First Impressions – Mansions of Madness 2nd Ed

I was lucky enough to be given a copy of Mansions of Madness 2nd Edition for Christmas so I thought I’d take it for a spin and work my way through the box contents and first scenario.

So what do you get in the fairly substantial box?  There’s a rules reference booklet which you’re encouraged to leave to one side for your first game and follow the tutorial booklet instead (I wish this was an approach more games would adopt).  Next there are a large number of thick cardstock map tiles and tokens which are all sturdy and well illustrated, multiple decks of cards (mostly small format) for items, spells, condition, damage and horrors and some custom eight sided dice.

The miniatures are reasonably well sculpted and roughly 28mm in scale.  The investigators have integral 25mm round bases and are in moderately hard light grey plastic and at first look would seem to need minimal or no cleaning up or re-posing before painting, making them ideal to re-purpose for other games.

The 24 monsters are made in a softer dark grey plastic and will need some hot water to work out the bent bits.  They have custom square peg bases with slots for cards so will require some ingenuity to use them in other games too – I’m thinking I might be able to 3D print some adaptors for their bases so I’ll investigate this possibility at a later date.  The pegs aren’t a good fit with the bases so they tend to fall out with minimal handling.

Before going any further, it’s worth noting that this game is only playable solo or collaboratively with the horror elements managed by an app, without which it is not possible to play the game.  The app is available free for Android, iOS and PC (via Steam) and I was quite surprised to see it had 100,000 downloads in the Google Play store.  Now it’s fair to assume that a decent proportion of downloaders might incorrectly assume this is a standalone mobile game rather than a companion app for a tabletop game, but even so – that’s a big number!


With the (200 MB) app downloaded to my tablet and the tutorial book open in front of me, I’m ready to begin.

The first step is to select your scenario from the 13 included in the app.  However, the main boxed game only supports the first four scenarios with others requiring the purchase of expansion sets.  Two of the scenarios also require in-app purchase (AUD 6.99 each).  The scenarios have difficulty ratings from between 2 and 5 and and estimated duration of between 60-90 minutes right up to 240-360 minutes.  I chose the first scenario, “Cycle of Eternity” which had a difficulty rating of 2/5 and an expected duration of 60-90 minutes so is an ideal introduction.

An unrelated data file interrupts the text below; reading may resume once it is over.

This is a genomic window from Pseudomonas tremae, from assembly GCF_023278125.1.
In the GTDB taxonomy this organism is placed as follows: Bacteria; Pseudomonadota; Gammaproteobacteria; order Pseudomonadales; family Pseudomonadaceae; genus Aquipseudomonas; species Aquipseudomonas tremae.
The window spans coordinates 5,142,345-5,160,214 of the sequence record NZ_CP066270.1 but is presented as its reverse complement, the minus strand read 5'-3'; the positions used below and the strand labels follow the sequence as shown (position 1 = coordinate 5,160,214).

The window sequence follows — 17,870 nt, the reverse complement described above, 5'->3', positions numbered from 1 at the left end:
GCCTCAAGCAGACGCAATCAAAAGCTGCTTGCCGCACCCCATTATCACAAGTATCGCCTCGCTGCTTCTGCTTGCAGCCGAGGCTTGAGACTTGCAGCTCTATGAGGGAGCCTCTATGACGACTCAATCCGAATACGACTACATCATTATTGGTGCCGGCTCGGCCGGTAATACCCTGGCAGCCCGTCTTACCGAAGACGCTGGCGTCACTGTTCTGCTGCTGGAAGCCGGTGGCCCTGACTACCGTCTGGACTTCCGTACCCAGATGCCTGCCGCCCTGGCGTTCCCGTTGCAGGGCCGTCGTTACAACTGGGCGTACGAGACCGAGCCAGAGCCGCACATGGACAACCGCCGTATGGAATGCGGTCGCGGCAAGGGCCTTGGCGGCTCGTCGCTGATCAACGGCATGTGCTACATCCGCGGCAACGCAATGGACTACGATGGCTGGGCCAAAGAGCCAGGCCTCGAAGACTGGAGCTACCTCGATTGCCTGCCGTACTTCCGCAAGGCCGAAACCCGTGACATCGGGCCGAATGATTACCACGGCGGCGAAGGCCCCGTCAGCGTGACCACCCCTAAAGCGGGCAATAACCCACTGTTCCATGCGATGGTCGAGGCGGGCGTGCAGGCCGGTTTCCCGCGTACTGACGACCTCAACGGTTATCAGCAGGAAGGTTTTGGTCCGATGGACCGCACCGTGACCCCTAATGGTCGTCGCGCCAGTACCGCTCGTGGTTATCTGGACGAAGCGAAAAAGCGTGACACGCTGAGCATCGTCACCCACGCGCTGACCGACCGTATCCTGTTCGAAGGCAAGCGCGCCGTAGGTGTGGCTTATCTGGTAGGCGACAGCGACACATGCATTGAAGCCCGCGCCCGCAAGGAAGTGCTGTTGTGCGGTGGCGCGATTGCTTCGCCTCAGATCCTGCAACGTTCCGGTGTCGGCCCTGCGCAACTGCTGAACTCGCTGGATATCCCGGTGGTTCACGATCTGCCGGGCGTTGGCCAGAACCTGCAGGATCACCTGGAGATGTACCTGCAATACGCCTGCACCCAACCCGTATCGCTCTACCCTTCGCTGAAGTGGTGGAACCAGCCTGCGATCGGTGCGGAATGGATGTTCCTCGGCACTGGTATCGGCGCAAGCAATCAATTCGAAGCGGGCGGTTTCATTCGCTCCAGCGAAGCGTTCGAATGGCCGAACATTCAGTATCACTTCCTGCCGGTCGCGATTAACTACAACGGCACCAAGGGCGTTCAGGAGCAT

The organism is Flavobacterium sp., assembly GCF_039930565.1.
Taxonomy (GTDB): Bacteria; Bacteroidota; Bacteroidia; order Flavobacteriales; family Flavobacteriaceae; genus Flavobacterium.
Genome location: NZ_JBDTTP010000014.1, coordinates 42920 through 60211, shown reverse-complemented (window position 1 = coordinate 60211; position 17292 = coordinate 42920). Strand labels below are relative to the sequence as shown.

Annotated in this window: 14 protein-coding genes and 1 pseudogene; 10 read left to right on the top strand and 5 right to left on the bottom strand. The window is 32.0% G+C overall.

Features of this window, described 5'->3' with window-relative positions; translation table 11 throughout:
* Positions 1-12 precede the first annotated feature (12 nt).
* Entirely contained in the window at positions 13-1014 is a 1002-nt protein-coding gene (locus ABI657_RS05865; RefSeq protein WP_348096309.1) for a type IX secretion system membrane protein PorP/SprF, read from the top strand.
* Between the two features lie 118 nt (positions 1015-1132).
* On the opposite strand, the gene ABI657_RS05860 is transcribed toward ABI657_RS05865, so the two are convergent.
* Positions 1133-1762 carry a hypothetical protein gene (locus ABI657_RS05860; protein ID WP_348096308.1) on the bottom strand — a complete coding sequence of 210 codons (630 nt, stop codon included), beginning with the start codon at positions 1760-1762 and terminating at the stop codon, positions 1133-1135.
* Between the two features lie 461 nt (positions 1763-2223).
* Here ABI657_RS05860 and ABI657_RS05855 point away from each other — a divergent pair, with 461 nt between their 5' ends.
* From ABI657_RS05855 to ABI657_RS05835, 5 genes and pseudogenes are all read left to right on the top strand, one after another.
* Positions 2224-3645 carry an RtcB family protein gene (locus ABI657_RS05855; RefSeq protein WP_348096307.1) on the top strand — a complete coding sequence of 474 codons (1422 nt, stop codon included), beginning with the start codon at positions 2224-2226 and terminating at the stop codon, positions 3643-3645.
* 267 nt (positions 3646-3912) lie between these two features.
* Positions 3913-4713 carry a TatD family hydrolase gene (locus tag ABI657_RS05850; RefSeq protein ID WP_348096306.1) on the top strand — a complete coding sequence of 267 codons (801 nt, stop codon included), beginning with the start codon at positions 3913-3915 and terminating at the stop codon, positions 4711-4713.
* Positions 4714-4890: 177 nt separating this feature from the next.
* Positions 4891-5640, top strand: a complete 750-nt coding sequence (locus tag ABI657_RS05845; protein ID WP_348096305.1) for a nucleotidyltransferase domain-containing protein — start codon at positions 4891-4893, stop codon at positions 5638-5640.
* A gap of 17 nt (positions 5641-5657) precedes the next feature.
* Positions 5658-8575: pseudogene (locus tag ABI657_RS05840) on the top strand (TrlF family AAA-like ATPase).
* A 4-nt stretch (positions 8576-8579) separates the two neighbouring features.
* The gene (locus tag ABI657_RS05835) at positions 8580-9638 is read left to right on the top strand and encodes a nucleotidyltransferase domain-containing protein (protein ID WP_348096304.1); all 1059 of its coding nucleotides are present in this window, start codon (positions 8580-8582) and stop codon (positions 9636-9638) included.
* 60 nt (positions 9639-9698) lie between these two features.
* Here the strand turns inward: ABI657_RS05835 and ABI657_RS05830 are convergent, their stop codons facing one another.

Once the scenario has been chosen, you select which of the eight investigators you will use.  The getting started booklet recommended two investigators so I selected Rita (athletic) and William (all-rounder) for my first game.  The app then allocates semi-random starting equipment for you to split between the investigators and provides instructions for setting up the first area of map, complete with areas of interest (Search tokens) and further areas to explore (Explore tokens).  The starting rooms are also semi-random so there is going to be a level of replay-ability that just wouldn’t be possible with scenarios printed in a rules booklet.

Play then proceeds in rounds.  Each round includes an investigator phase where each investigator can take up to two actions and a mythos phase where monsters appear and activate and the investigators are assault with various mind-bending horrors.  The core mechanic is extremely simple – to test a particular characteristic you roll the number of dice equal to that characteristic and count the success faces.  You can also use cards and Clue tokens to convert certain failures into successes.  Many actions such as attacking a monster, exploring a new area or searching are resolved via the app and others such as moving, trading and using certain items are resolved just using the physical components.

The pacing and tension are superb and the longer you spend exploring, the more horrific and powerful your enemies become and while they might gather evidence and equipment, your investigators will slowly be worn down by physical damage and the onset of insanity.  I don’t want to reveal too much about the scenario so won’t describe much of the actual gameplay and please be warned that the photos at the end of this post may contain spoilers.

In the end, both my investigators were wounded and one was insane but I was just able to complete the mission by the narrowest of margins in a nail-biting finale.  Overall my first impression is that the game perfectly captures the spirit of Lovecraft’s novels and the Call of Cthulhu RPG.  I suspect that it’s pretty easy to get carried away with getting the expansion sets, but in the meantime I’m looking forward to many more solo and cooperative games of the four scenarios from the main boxed set.

My copy came from KayJays in Footscray but the main game and expansions are widely available.  Expect to pay in the region of AUD 170 for the main game and AUD 50 each for the expansions.  Highly recommended.



Leave a comment

%d bloggers like this:
Skip to toolbar